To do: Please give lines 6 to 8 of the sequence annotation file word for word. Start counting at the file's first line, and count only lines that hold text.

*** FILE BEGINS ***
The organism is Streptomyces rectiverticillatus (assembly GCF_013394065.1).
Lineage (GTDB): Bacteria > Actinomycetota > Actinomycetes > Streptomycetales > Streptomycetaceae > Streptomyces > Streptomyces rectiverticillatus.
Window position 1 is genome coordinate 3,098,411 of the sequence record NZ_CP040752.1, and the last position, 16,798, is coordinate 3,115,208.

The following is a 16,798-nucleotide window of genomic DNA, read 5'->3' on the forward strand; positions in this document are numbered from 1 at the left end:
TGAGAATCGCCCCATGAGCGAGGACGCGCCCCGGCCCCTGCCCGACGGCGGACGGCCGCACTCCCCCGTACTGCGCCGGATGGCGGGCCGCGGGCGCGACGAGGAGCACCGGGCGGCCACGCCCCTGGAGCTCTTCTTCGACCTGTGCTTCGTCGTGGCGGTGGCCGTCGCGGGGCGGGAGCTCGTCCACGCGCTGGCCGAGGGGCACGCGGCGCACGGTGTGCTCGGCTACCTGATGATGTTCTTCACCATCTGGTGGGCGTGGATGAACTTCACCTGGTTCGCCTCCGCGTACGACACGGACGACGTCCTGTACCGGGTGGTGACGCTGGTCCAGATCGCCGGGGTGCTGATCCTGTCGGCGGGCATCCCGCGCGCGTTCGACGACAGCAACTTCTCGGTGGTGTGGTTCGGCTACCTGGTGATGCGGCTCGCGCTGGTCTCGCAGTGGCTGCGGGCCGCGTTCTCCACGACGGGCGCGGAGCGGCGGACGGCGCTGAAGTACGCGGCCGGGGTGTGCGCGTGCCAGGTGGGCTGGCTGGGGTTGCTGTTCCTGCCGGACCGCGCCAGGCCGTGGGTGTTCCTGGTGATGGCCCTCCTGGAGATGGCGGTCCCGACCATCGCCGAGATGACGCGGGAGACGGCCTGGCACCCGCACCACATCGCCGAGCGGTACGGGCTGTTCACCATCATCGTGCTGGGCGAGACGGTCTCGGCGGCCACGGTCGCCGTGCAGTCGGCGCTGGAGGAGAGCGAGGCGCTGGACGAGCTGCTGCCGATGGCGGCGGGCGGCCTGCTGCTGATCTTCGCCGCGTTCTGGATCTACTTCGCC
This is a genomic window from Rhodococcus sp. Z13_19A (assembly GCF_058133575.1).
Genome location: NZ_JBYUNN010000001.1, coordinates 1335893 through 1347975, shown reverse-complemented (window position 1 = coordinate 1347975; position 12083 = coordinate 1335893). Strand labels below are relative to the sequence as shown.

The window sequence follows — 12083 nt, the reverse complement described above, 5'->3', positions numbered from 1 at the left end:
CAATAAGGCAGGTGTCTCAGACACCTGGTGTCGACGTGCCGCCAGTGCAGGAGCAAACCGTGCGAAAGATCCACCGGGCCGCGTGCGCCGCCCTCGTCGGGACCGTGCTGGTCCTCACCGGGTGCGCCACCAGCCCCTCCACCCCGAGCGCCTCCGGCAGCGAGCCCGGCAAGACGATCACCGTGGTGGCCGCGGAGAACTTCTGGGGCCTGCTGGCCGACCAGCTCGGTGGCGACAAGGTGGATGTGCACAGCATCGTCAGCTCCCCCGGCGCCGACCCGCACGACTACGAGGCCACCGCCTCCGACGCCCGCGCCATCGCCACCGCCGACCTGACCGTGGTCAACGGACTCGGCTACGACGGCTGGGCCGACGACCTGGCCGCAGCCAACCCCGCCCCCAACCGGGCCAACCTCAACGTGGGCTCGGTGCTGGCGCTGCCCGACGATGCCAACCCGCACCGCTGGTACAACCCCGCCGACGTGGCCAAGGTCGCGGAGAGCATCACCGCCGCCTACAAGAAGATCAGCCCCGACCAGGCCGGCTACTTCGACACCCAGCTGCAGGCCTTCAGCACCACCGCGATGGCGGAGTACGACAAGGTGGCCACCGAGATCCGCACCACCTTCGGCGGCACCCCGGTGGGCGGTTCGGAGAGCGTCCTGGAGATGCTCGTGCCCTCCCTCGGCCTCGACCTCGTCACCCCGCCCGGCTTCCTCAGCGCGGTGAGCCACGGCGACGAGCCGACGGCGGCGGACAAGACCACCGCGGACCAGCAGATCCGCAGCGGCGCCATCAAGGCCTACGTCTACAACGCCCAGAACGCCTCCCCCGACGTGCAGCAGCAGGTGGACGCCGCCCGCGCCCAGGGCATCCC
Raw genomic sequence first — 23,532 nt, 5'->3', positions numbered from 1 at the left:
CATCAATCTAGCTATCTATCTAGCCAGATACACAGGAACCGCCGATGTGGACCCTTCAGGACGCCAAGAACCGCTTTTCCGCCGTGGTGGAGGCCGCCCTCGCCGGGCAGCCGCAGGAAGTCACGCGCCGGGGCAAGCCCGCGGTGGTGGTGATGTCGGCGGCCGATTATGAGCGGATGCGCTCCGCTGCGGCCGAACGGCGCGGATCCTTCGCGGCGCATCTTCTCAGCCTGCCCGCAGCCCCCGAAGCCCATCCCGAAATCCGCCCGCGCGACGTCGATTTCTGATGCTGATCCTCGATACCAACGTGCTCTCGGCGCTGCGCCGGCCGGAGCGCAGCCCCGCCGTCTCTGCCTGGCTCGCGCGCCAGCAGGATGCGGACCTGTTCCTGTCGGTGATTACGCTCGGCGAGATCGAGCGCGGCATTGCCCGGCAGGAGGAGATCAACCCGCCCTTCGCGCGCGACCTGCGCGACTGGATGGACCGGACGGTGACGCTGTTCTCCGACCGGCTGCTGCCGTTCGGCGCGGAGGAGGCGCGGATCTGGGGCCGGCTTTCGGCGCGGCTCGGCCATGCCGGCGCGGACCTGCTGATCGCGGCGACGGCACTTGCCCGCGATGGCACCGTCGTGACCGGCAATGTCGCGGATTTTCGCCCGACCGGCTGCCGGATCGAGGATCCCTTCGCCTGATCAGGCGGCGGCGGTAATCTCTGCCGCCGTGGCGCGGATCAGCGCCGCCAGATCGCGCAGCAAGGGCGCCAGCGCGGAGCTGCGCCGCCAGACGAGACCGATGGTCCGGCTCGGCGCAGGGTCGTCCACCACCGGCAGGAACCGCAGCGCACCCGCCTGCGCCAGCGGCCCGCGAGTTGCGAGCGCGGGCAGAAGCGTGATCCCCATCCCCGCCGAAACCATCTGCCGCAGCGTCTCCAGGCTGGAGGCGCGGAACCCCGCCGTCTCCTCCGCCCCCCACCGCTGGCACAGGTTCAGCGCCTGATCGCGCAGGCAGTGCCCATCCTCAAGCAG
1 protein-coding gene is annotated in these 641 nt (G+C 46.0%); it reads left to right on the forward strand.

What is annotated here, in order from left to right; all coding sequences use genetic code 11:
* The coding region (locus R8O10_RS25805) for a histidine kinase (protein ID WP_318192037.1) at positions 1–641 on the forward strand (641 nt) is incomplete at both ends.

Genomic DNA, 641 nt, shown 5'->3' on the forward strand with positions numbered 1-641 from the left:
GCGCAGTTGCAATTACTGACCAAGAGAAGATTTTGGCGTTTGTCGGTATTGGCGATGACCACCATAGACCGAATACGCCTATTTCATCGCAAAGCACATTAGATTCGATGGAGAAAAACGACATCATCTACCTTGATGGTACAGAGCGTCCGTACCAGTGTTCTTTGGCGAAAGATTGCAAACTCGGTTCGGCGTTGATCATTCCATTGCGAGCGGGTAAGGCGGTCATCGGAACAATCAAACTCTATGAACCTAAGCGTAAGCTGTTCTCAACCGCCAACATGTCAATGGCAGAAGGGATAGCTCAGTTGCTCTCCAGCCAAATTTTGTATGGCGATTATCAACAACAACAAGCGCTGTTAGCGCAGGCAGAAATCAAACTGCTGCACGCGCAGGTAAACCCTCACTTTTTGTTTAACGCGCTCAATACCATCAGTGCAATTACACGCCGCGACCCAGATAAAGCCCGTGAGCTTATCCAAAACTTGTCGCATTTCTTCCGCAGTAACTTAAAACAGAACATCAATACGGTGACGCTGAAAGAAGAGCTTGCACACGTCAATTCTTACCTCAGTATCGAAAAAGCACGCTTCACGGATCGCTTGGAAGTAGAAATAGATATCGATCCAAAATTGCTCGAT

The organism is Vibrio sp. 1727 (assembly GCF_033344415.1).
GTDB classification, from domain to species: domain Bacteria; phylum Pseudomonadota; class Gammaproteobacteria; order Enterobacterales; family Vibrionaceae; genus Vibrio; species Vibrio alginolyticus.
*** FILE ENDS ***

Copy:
This is a genomic window from Rhodococcus sp. Z13_19A (assembly GCF_058133575.1).
Genome location: NZ_JBYUNN010000001.1, coordinates 1335893 through 1347975, shown reverse-complemented (window position 1 = coordinate 1347975; position 12083 = coordinate 1335893). Strand labels below are relative to the sequence as shown.

The window sequence follows — 12083 nt, the reverse complement described above, 5'->3', positions numbered from 1 at the left end: